About Breast Cancer
How can I reduce my risk of breast cancer?
Research shows that 23% of breast cancers are thought to be preventable through lifestyle choices.* This means there are some choices you can make to reduce your risk, such as not smoking, eating a balanced diet, exercising regularly and keeping alcohol consumption to the recommended limit. If you would like more detailed information about how to reduce your risk of not just breast cancer, but all cancers, then visit Cancer Research UK’s website.
*Stat Cancer Research UK
There is a lot of information out there about breast cancer and what can cause it – what do I believe?
Be smart and make sure you are looking at trusted sources, such as the NHS, Cancer Research UK and Breast Cancer Care. We understand there are lots of confusing messages out there but make sure you don’t believe everything you read and look for official guidance and updates on the sites mentioned above.
I don’t have a family history of breast cancer, am I still at risk?
Breast cancer can be caused by a genetic mutation, which can considerably increase your risk of having the disease. However, it is less than 10% of breast cancer cases where a link to family history is found. This means there is still a risk of getting breast cancer even if it isn’t in your family.
About Checking Your Chest
Why does CoppaFeel! say there is not a correct way to check when there is a routine called breast self examination?
Breast Self Examination or BSE used to be promoted in the UK and is still currently advised in the USA. However, the NHS now advises that people should be breast aware. This simply means, getting to know your boobs and checking regularly in order to get to know what normal feels like for you. We give guidance around the areas you should be checking, how often and what signs and symptoms to be aware of, however you can use whatever method is comfortable for you.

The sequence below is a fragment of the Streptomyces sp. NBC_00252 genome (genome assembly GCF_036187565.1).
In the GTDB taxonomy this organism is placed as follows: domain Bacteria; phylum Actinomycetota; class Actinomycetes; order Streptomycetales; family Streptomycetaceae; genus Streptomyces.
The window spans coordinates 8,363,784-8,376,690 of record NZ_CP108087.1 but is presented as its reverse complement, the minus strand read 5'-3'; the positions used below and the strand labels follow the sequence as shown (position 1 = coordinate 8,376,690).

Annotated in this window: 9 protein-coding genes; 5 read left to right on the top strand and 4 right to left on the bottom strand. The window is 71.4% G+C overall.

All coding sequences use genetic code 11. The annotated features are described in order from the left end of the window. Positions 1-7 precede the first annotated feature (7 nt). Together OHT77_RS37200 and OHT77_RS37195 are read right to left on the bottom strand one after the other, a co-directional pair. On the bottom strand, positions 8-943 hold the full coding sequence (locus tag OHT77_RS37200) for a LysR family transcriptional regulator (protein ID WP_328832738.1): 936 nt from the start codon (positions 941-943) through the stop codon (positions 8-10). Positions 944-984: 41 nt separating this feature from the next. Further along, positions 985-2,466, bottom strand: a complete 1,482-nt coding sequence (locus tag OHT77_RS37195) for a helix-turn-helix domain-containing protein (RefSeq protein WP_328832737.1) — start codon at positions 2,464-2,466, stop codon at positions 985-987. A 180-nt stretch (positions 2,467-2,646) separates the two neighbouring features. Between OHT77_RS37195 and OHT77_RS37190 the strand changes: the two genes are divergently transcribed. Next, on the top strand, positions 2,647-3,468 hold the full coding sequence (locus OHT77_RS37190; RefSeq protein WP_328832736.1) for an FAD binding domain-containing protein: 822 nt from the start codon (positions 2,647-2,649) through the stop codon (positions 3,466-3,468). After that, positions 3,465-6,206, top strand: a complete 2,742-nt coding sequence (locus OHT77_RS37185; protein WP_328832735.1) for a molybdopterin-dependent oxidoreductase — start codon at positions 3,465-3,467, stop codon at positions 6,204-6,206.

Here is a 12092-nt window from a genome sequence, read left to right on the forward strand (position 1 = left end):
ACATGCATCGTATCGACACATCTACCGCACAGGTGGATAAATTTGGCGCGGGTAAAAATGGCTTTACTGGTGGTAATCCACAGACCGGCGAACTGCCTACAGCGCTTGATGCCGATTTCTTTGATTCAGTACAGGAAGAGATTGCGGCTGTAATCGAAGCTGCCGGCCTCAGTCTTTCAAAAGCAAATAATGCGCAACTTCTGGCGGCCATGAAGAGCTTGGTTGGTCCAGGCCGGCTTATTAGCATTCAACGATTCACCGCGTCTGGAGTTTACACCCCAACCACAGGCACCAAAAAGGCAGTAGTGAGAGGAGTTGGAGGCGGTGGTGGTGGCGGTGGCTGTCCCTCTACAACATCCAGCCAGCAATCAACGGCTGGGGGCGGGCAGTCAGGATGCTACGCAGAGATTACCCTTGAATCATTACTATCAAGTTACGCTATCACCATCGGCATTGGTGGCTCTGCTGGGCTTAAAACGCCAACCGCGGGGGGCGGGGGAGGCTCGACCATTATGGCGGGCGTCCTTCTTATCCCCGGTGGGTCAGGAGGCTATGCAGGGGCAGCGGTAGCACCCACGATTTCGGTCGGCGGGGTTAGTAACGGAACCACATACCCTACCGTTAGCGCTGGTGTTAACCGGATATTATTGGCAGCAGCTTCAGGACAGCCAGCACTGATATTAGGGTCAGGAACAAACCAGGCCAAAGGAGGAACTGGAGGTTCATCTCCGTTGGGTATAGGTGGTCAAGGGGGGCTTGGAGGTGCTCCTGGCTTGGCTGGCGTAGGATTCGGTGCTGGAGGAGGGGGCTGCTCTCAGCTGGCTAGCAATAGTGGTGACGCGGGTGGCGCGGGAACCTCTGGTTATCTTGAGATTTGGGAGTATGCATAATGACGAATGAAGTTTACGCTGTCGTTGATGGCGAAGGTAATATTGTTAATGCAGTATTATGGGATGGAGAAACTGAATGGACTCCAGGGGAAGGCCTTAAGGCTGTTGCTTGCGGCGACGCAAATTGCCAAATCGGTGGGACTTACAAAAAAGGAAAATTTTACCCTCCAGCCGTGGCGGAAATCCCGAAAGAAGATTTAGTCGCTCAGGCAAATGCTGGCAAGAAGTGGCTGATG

I have heard you should check your boobs lying down – is this true?
There have been stories in the media about cases where symptoms were detected lying down. This is one way you can check your boobs, but you don’t have to carry out your check this way. Your boobs will move depending on your position and whether you raise your arms when checking. Therefore standing up and lying down can make it easier to check all areas of the boobs more thoroughly.
Why does CoppaFeel! not use props and models to demonstrate a breast check?
We believe that it is important to get to know what feels normal for you. Nobody knows your body better than you and ultimately you will be doing the checking each month so we want to encourage you to be hands on, so to speak. Props and models can sometimes cause unnecessary anxiety if people are unable to find symptoms using the model. They can also lead to people believing there are certain characteristics of a breast cancer lump, which cannot be fully defined.